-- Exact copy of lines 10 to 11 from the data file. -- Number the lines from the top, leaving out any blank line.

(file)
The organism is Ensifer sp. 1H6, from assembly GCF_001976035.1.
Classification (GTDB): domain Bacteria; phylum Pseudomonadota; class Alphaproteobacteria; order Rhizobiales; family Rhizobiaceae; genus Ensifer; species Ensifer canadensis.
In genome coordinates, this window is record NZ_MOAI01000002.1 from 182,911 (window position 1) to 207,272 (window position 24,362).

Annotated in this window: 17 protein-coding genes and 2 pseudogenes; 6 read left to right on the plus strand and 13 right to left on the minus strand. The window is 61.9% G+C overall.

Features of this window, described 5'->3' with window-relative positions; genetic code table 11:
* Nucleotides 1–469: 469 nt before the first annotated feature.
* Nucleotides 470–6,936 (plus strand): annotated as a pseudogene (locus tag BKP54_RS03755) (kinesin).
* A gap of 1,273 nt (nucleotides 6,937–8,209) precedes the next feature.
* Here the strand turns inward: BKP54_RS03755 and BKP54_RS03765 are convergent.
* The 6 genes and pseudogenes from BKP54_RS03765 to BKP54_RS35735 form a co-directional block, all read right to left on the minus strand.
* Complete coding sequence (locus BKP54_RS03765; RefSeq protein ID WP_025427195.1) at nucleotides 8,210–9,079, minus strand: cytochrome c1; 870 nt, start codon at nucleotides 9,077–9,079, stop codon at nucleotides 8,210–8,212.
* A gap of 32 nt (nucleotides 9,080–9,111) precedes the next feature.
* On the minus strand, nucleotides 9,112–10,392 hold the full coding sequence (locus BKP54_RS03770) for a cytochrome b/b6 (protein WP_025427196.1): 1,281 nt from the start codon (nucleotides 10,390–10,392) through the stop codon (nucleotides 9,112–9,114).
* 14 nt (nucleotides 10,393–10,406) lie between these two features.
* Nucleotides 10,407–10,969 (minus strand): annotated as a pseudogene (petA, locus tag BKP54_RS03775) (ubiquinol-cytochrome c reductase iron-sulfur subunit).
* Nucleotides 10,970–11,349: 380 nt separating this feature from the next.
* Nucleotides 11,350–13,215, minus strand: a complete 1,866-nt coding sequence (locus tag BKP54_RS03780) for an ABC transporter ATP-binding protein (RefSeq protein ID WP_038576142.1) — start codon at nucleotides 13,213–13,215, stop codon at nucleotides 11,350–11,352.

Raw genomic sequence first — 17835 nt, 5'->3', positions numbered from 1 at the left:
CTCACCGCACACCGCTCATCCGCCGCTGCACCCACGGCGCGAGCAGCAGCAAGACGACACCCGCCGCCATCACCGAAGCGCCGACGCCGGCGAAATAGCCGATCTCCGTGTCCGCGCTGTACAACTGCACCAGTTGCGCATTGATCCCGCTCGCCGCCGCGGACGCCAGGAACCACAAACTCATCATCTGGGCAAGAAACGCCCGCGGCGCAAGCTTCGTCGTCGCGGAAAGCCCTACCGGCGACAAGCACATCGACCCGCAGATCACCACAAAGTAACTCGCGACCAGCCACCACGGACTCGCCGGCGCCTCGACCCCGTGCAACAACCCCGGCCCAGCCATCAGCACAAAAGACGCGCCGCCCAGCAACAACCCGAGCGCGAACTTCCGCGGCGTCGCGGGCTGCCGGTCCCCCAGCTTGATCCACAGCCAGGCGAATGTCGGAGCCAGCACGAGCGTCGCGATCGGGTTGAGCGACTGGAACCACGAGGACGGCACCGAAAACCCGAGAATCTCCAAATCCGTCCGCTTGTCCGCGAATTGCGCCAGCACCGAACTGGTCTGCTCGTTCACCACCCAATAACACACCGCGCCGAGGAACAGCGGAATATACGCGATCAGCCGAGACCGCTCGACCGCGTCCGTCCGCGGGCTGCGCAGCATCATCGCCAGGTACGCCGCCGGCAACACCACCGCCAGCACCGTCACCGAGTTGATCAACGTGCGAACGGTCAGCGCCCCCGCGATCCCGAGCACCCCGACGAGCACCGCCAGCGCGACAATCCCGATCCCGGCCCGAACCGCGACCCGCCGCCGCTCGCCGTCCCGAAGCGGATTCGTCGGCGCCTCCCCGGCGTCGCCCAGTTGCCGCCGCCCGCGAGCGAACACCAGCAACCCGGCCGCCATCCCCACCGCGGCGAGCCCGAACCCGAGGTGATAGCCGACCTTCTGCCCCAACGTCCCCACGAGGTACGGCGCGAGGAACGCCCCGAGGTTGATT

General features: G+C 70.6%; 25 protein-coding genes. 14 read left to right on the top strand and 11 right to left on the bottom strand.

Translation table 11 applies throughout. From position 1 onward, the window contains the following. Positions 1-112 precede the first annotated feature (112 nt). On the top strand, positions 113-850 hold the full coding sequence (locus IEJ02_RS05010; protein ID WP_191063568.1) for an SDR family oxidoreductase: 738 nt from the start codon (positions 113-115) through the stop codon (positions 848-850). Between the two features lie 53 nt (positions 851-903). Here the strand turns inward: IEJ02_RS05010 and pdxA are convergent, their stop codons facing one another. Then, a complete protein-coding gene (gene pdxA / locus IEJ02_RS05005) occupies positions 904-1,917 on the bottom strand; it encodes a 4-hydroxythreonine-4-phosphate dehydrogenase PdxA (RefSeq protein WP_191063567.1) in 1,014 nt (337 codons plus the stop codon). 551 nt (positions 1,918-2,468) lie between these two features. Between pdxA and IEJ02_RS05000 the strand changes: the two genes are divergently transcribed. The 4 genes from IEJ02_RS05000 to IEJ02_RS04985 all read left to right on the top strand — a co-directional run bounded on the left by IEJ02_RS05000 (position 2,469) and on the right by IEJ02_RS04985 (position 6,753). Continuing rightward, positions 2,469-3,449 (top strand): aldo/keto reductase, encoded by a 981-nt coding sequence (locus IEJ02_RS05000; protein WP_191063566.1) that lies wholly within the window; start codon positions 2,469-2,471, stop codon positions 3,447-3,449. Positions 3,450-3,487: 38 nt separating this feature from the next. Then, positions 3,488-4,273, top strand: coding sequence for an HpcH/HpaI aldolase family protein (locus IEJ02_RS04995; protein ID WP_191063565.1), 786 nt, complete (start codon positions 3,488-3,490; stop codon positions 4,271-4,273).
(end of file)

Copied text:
* The 6 genes and pseudogenes from BKP54_RS03765 to BKP54_RS35735 form a co-directional block, all read right to left on the minus strand.
* Complete coding sequence (locus BKP54_RS03765; RefSeq protein ID WP_025427195.1) at nucleotides 8,210–9,079, minus strand: cytochrome c1; 870 nt, start codon at nucleotides 9,077–9,079, stop codon at nucleotides 8,210–8,212.